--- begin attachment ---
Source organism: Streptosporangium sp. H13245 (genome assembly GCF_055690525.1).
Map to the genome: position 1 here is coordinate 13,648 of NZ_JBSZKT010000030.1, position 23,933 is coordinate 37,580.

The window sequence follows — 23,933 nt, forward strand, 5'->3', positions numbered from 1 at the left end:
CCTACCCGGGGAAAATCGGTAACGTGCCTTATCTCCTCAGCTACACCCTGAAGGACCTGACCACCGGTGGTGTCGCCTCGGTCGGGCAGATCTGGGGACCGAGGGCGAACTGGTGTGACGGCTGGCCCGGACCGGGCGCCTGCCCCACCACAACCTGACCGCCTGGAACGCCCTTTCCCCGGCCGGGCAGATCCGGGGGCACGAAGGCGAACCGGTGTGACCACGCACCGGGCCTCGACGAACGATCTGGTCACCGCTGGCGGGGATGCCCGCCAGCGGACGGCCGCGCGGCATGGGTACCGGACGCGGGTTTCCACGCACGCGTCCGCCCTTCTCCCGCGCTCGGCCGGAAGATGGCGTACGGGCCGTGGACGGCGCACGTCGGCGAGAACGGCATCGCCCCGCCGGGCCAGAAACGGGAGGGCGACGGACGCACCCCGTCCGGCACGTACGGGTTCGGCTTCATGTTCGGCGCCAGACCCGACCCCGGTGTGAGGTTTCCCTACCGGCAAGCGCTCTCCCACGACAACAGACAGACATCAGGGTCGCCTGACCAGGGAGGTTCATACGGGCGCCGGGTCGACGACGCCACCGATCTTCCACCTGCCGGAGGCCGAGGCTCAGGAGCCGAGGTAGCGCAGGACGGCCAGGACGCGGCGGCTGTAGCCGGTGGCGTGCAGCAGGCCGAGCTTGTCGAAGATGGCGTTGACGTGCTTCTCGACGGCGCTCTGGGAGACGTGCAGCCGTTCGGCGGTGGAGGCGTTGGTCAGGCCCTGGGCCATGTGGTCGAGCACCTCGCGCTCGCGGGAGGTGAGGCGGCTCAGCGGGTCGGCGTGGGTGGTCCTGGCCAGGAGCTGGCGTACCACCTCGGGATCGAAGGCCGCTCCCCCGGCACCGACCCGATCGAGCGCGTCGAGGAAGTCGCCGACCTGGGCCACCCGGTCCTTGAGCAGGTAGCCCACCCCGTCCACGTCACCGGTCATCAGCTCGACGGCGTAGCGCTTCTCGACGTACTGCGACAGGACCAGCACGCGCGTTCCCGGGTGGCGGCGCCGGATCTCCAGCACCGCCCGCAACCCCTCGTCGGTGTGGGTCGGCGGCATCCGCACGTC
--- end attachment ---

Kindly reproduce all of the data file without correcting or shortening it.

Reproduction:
Source organism: Streptosporangium sp. H13245 (genome assembly GCF_055690525.1).
Map to the genome: position 1 here is coordinate 13,648 of NZ_JBSZKT010000030.1, position 23,933 is coordinate 37,580.

The window sequence follows — 23,933 nt, forward strand, 5'->3', positions numbered from 1 at the left end:
CCTACCCGGGGAAAATCGGTAACGTGCCTTATCTCCTCAGCTACACCCTGAAGGACCTGACCACCGGTGGTGTCGCCTCGGTCGGGCAGATCTGGGGACCGAGGGCGAACTGGTGTGACGGCTGGCCCGGACCGGGCGCCTGCCCCACCACAACCTGACCGCCTGGAACGCCCTTTCCCCGGCCGGGCAGATCCGGGGGCACGAAGGCGAACCGGTGTGACCACGCACCGGGCCTCGACGAACGATCTGGTCACCGCTGGCGGGGATGCCCGCCAGCGGACGGCCGCGCGGCATGGGTACCGGACGCGGGTTTCCACGCACGCGTCCGCCCTTCTCCCGCGCTCGGCCGGAAGATGGCGTACGGGCCGTGGACGGCGCACGTCGGCGAGAACGGCATCGCCCCGCCGGGCCAGAAACGGGAGGGCGACGGACGCACCCCGTCCGGCACGTACGGGTTCGGCTTCATGTTCGGCGCCAGACCCGACCCCGGTGTGAGGTTTCCCTACCGGCAAGCGCTCTCCCACGACAACAGACAGACATCAGGGTCGCCTGACCAGGGAGGTTCATACGGGCGCCGGGTCGACGACGCCACCGATCTTCCACCTGCCGGAGGCCGAGGCTCAGGAGCCGAGGTAGCGCAGGACGGCCAGGACGCGGCGGCTGTAGCCGGTGGCGTGCAGCAGGCCGAGCTTGTCGAAGATGGCGTTGACGTGCTTCTCGACGGCGCTCTGGGAGACGTGCAGCCGTTCGGCGGTGGAGGCGTTGGTCAGGCCCTGGGCCATGTGGTCGAGCACCTCGCGCTCGCGGGAGGTGAGGCGGCTCAGCGGGTCGGCGTGGGTGGTCCTGGCCAGGAGCTGGCGTACCACCTCGGGATCGAAGGCCGCTCCCCCGGCACCGACCCGATCGAGCGCGTCGAGGAAGTCGCCGACCTGGGCCACCCGGTCCTTGAGCAGGTAGCCCACCCCGTCCACGTCACCGGTCATCAGCTCGACGGCGTAGCGCTTCTCGACGTACTGCGACAGGACCAGCACGCGCGTTCCCGGGTGGCGGCGCCGGATCTCCAGCACCGCCCGCAACCCCTCGTCGGTGTGGGTCGGCGGCATCCGCACGTC